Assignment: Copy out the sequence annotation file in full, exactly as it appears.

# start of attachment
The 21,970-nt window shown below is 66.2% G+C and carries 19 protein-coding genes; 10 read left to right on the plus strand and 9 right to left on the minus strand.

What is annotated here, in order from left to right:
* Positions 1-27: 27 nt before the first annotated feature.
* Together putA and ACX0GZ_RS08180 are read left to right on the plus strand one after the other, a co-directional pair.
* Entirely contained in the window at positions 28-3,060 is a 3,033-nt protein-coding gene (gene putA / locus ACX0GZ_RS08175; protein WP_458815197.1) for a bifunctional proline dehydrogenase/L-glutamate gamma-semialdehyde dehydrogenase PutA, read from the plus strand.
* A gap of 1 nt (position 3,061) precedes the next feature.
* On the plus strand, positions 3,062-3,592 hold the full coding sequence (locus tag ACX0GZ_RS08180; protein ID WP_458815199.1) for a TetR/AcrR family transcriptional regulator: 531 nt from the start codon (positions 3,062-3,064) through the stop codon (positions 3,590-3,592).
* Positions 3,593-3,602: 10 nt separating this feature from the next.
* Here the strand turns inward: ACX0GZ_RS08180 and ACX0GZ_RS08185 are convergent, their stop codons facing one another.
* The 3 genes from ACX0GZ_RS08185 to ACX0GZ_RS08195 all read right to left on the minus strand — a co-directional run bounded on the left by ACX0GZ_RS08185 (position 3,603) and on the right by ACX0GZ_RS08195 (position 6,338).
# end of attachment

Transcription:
The 21,970-nt window shown below is 66.2% G+C and carries 19 protein-coding genes; 10 read left to right on the plus strand and 9 right to left on the minus strand.

What is annotated here, in order from left to right:
* Positions 1-27: 27 nt before the first annotated feature.
* Together putA and ACX0GZ_RS08180 are read left to right on the plus strand one after the other, a co-directional pair.
* Entirely contained in the window at positions 28-3,060 is a 3,033-nt protein-coding gene (gene putA / locus ACX0GZ_RS08175; protein WP_458815197.1) for a bifunctional proline dehydrogenase/L-glutamate gamma-semialdehyde dehydrogenase PutA, read from the plus strand.
* A gap of 1 nt (position 3,061) precedes the next feature.
* On the plus strand, positions 3,062-3,592 hold the full coding sequence (locus tag ACX0GZ_RS08180; protein ID WP_458815199.1) for a TetR/AcrR family transcriptional regulator: 531 nt from the start codon (positions 3,062-3,064) through the stop codon (positions 3,590-3,592).
* Positions 3,593-3,602: 10 nt separating this feature from the next.
* Here the strand turns inward: ACX0GZ_RS08180 and ACX0GZ_RS08185 are convergent, their stop codons facing one another.
* The 3 genes from ACX0GZ_RS08185 to ACX0GZ_RS08195 all read right to left on the minus strand — a co-directional run bounded on the left by ACX0GZ_RS08185 (position 3,603) and on the right by ACX0GZ_RS08195 (position 6,338).